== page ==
Histories of the Hoo Peninsula
Rachel Lichtenstein was the Project Manager for this year long local history project run by Whitsable Biennale, which celebrated and recorded the memories of working lives on the Hoo Peninsula; a remote spur of land in North Kent separating the estuaries of the rivers Thames and Medway made up of wild marshes, industrial landscapes, rural farmland and small villages. Volunteers from the local area received free professional training in oral history and photography then conducted broadcast quality audio recordings documenting the trades and industries of this little known place. They captured stories of bargemen, muddies, salt shepherds, farmers, shop owners and bird wardens as well as those who have worked in industries dependent on the river such as the power stations and the container terminal.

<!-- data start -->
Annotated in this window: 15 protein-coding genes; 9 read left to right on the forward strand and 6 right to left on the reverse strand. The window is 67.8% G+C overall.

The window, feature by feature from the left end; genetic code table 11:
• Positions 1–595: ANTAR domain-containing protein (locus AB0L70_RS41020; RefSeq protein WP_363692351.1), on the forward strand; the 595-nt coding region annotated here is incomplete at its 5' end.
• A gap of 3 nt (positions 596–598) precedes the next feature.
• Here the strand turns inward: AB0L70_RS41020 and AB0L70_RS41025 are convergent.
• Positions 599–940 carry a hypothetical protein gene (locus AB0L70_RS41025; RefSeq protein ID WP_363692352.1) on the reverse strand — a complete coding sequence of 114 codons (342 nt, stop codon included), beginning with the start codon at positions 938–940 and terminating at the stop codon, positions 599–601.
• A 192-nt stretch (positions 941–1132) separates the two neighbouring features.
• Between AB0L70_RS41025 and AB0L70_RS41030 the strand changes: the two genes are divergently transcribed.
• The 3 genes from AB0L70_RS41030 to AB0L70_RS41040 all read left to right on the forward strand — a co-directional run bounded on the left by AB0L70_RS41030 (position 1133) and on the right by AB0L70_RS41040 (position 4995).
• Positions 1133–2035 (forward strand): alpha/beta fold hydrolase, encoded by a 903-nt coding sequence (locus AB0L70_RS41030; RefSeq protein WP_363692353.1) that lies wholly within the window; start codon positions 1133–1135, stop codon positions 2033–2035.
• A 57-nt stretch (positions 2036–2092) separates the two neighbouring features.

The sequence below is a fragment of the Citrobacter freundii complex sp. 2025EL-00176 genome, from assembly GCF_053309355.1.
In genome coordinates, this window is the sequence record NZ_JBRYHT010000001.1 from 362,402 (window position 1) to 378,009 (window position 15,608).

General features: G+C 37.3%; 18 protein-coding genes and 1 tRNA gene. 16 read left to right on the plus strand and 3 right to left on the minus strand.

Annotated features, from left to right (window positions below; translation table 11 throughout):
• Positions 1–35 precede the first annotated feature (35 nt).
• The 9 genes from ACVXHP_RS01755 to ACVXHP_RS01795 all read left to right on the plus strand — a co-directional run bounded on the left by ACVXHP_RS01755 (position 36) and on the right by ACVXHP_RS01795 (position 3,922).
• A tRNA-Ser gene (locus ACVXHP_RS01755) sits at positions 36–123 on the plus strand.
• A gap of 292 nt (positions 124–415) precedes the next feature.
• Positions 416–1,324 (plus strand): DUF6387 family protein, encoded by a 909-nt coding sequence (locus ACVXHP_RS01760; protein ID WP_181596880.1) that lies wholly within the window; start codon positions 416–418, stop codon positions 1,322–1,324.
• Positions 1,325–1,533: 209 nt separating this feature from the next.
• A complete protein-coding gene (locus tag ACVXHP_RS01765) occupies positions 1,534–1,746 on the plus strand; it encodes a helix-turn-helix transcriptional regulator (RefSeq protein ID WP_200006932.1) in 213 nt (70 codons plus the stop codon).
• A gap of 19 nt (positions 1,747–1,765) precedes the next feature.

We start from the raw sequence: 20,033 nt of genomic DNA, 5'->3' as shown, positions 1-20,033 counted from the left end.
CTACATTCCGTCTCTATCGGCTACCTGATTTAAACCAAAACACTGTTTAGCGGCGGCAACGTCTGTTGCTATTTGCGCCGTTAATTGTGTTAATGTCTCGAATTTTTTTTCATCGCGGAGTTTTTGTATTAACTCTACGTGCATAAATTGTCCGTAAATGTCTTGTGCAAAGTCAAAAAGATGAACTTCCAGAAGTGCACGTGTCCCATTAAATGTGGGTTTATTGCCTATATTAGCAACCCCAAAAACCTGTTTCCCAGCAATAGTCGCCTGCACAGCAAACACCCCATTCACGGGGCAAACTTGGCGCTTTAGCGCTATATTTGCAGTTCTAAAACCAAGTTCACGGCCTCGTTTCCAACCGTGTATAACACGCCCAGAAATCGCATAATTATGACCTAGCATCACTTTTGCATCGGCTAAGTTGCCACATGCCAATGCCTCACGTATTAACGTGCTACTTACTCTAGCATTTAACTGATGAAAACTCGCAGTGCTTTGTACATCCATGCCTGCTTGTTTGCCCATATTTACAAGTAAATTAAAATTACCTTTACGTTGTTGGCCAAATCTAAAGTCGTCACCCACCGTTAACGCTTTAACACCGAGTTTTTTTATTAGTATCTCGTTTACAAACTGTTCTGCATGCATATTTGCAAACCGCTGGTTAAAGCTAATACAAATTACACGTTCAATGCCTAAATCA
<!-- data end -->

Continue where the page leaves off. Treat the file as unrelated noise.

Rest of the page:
These recordings have been permanently placed at the Medway Archives & History Centre and are available to the public through a permanently held public collection for visitors and users to access. The project culminated with an exhibition at Hoo Village Library in May 2017 as well as an hour long feature on BBC programme Countryfile. Excerpts from the interviews, a downloadable podcast and teachers pack, as well as photographs, archival documents, a specially commissioned essay, documentation of the school workshops and other information are available on hoo-peninsula.com. Histories of the Hoo Peninsula received support from The Heritage Lottery Fund, Whitstable Biennale, Hoo and Grain Libraries.
Photography by Jonathan Juniper